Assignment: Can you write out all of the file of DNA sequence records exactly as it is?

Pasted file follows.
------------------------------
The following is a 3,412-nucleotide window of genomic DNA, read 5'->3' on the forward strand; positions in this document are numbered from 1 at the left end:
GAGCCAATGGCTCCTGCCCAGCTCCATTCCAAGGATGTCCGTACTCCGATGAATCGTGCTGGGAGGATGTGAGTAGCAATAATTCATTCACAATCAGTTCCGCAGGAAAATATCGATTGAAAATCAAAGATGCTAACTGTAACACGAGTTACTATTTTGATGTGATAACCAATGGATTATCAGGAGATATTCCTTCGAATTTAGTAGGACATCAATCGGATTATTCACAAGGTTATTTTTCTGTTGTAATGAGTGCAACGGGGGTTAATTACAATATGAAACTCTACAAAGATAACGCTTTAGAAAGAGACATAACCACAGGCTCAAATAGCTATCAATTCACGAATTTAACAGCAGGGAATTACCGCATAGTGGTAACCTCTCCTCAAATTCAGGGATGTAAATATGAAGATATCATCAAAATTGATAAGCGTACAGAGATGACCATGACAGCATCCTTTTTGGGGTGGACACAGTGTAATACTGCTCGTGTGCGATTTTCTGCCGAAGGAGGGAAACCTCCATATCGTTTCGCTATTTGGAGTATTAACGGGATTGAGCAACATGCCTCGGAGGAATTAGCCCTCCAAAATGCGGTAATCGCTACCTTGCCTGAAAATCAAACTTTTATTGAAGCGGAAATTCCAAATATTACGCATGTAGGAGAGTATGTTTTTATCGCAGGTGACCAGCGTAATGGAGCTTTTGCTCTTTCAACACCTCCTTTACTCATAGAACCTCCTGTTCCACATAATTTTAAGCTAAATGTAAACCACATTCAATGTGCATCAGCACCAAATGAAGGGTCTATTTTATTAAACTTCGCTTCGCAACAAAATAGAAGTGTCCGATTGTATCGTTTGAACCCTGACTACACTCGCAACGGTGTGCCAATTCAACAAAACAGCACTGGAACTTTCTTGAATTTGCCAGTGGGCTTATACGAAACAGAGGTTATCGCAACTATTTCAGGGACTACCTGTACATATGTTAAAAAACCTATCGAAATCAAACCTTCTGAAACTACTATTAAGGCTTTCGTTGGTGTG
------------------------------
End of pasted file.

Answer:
The following is a 3,412-nucleotide window of genomic DNA, read 5'->3' on the forward strand; positions in this document are numbered from 1 at the left end:
GAGCCAATGGCTCCTGCCCAGCTCCATTCCAAGGATGTCCGTACTCCGATGAATCGTGCTGGGAGGATGTGAGTAGCAATAATTCATTCACAATCAGTTCCGCAGGAAAATATCGATTGAAAATCAAAGATGCTAACTGTAACACGAGTTACTATTTTGATGTGATAACCAATGGATTATCAGGAGATATTCCTTCGAATTTAGTAGGACATCAATCGGATTATTCACAAGGTTATTTTTCTGTTGTAATGAGTGCAACGGGGGTTAATTACAATATGAAACTCTACAAAGATAACGCTTTAGAAAGAGACATAACCACAGGCTCAAATAGCTATCAATTCACGAATTTAACAGCAGGGAATTACCGCATAGTGGTAACCTCTCCTCAAATTCAGGGATGTAAATATGAAGATATCATCAAAATTGATAAGCGTACAGAGATGACCATGACAGCATCCTTTTTGGGGTGGACACAGTGTAATACTGCTCGTGTGCGATTTTCTGCCGAAGGAGGGAAACCTCCATATCGTTTCGCTATTTGGAGTATTAACGGGATTGAGCAACATGCCTCGGAGGAATTAGCCCTCCAAAATGCGGTAATCGCTACCTTGCCTGAAAATCAAACTTTTATTGAAGCGGAAATTCCAAATATTACGCATGTAGGAGAGTATGTTTTTATCGCAGGTGACCAGCGTAATGGAGCTTTTGCTCTTTCAACACCTCCTTTACTCATAGAACCTCCTGTTCCACATAATTTTAAGCTAAATGTAAACCACATTCAATGTGCATCAGCACCAAATGAAGGGTCTATTTTATTAAACTTCGCTTCGCAACAAAATAGAAGTGTCCGATTGTATCGTTTGAACCCTGACTACACTCGCAACGGTGTGCCAATTCAACAAAACAGCACTGGAACTTTCTTGAATTTGCCAGTGGGCTTATACGAAACAGAGGTTATCGCAACTATTTCAGGGACTACCTGTACATATGTTAAAAAACCTATCGAAATCAAACCTTCTGAAACTACTATTAAGGCTTTCGTTGGTGTG